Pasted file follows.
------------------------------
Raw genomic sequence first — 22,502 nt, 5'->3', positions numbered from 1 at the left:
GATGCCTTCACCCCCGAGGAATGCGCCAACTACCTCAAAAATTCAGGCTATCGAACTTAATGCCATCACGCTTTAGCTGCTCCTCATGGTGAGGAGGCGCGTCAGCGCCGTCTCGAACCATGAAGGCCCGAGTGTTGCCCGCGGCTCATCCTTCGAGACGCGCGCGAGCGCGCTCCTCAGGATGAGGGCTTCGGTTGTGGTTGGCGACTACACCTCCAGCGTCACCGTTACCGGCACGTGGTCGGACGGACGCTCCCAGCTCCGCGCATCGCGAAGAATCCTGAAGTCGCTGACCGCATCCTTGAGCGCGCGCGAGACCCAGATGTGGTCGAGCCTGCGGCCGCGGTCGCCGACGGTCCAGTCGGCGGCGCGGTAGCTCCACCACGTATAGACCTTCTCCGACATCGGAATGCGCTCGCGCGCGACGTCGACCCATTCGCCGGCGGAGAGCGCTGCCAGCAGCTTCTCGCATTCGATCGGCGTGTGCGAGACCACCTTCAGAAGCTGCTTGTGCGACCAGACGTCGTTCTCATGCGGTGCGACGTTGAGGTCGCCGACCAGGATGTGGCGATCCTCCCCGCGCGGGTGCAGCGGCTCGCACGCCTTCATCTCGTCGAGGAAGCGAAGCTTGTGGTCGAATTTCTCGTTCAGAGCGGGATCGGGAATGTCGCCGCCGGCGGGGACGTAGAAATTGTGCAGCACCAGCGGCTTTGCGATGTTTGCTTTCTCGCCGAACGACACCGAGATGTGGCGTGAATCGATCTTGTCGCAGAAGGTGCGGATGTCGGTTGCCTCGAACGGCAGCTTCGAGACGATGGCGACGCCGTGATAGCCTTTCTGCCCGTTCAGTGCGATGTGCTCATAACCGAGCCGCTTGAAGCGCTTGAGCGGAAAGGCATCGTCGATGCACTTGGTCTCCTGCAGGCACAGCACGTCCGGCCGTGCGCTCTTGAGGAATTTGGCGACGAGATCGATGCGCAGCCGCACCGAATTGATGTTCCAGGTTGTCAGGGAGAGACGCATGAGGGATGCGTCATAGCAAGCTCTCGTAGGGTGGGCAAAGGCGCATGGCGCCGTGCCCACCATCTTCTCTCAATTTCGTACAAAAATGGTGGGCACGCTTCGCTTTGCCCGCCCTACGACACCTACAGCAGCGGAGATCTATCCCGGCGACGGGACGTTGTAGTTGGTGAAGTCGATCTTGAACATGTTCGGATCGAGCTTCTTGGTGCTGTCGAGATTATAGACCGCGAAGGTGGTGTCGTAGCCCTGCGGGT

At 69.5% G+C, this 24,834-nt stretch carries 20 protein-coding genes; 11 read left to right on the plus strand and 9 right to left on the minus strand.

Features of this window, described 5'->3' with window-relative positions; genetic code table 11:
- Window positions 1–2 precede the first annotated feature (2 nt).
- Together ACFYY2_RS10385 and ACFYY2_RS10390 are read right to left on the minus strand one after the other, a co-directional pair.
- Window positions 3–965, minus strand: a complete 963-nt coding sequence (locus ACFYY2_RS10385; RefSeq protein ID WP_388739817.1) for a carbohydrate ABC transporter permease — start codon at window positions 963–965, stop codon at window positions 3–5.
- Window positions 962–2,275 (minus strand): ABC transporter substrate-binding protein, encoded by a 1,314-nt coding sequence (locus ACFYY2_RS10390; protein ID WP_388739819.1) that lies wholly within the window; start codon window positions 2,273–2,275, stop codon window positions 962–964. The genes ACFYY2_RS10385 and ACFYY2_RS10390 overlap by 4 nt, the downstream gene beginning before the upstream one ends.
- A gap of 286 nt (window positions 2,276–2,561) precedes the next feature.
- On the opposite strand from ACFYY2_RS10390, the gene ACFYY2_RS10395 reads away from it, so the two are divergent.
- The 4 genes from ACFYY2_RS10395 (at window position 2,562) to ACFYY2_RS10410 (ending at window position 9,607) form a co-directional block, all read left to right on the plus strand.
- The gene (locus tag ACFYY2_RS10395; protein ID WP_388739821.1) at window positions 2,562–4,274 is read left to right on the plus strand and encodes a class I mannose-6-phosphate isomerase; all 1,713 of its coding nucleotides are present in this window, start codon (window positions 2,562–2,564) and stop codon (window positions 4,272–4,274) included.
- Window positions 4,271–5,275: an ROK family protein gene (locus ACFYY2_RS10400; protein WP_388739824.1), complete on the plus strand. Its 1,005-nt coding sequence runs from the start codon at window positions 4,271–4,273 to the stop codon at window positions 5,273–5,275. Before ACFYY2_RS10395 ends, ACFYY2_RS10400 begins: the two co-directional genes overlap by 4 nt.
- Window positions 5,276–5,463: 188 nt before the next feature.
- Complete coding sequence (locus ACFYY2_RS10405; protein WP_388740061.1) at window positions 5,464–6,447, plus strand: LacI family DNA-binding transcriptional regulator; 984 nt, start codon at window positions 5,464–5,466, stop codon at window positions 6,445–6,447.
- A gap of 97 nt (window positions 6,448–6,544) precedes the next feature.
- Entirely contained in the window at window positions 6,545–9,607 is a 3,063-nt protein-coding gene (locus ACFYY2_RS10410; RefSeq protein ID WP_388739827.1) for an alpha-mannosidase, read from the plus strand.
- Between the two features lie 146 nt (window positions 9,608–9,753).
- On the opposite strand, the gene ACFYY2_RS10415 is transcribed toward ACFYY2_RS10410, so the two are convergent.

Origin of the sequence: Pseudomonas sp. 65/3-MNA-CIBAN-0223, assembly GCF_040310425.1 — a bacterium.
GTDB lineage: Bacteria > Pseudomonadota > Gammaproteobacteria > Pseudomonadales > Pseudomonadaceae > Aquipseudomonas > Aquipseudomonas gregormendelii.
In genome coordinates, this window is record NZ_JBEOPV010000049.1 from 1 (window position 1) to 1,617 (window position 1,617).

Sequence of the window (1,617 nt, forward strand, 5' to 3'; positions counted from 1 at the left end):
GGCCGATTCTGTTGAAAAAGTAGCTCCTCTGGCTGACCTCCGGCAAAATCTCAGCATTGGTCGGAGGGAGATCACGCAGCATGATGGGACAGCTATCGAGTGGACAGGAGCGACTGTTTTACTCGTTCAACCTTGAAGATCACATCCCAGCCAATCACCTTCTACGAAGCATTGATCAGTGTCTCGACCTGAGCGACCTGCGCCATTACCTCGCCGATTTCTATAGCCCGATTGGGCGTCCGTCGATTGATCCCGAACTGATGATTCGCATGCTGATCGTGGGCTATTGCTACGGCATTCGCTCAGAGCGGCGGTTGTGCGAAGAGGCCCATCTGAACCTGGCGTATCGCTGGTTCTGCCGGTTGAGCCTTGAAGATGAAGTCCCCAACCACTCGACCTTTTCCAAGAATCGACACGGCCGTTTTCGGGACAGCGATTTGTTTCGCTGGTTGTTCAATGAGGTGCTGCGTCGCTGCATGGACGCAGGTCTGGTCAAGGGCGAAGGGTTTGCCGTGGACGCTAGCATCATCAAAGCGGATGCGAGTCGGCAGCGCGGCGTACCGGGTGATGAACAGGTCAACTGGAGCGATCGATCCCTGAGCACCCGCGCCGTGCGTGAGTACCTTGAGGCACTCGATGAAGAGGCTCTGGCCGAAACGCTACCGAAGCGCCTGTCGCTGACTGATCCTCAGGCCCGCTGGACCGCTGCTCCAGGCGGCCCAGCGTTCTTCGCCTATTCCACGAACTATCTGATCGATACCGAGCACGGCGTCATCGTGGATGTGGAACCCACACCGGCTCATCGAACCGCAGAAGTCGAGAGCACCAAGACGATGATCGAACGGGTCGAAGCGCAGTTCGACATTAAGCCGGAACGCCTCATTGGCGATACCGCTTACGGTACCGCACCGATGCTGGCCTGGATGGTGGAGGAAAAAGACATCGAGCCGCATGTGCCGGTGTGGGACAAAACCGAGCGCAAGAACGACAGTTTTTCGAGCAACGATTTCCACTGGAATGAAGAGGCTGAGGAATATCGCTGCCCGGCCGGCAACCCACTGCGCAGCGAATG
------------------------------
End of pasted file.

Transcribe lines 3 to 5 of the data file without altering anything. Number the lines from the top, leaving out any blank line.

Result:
At 69.5% G+C, this 24,834-nt stretch carries 20 protein-coding genes; 11 read left to right on the plus strand and 9 right to left on the minus strand.

Features of this window, described 5'->3' with window-relative positions; genetic code table 11:
- Window positions 1–2 precede the first annotated feature (2 nt).